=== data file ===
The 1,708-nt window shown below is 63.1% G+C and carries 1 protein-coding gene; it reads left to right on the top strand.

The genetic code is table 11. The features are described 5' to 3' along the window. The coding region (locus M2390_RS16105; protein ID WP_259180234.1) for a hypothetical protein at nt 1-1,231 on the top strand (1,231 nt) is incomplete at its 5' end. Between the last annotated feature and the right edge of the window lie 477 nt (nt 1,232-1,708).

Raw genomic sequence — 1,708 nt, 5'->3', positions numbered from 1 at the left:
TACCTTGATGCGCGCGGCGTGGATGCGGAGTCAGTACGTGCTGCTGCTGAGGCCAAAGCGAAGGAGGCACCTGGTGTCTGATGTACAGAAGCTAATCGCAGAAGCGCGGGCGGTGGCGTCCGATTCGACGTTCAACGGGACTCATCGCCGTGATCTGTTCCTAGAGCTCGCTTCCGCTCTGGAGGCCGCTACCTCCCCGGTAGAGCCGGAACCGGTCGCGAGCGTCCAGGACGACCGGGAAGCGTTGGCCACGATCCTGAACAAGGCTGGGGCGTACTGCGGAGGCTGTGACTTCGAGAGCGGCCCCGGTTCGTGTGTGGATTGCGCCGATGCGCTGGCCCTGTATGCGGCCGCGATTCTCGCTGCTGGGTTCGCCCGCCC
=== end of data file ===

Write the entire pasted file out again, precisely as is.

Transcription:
The 1,708-nt window shown below is 63.1% G+C and carries 1 protein-coding gene; it reads left to right on the top strand.

The genetic code is table 11. The features are described 5' to 3' along the window. The coding region (locus M2390_RS16105; protein ID WP_259180234.1) for a hypothetical protein at nt 1-1,231 on the top strand (1,231 nt) is incomplete at its 5' end. Between the last annotated feature and the right edge of the window lie 477 nt (nt 1,232-1,708).

Raw genomic sequence — 1,708 nt, 5'->3', positions numbered from 1 at the left:
TACCTTGATGCGCGCGGCGTGGATGCGGAGTCAGTACGTGCTGCTGCTGAGGCCAAAGCGAAGGAGGCACCTGGTGTCTGATGTACAGAAGCTAATCGCAGAAGCGCGGGCGGTGGCGTCCGATTCGACGTTCAACGGGACTCATCGCCGTGATCTGTTCCTAGAGCTCGCTTCCGCTCTGGAGGCCGCTACCTCCCCGGTAGAGCCGGAACCGGTCGCGAGCGTCCAGGACGACCGGGAAGCGTTGGCCACGATCCTGAACAAGGCTGGGGCGTACTGCGGAGGCTGTGACTTCGAGAGCGGCCCCGGTTCGTGTGTGGATTGCGCCGATGCGCTGGCCCTGTATGCGGCCGCGATTCTCGCTGCTGGGTTCGCCCGCCC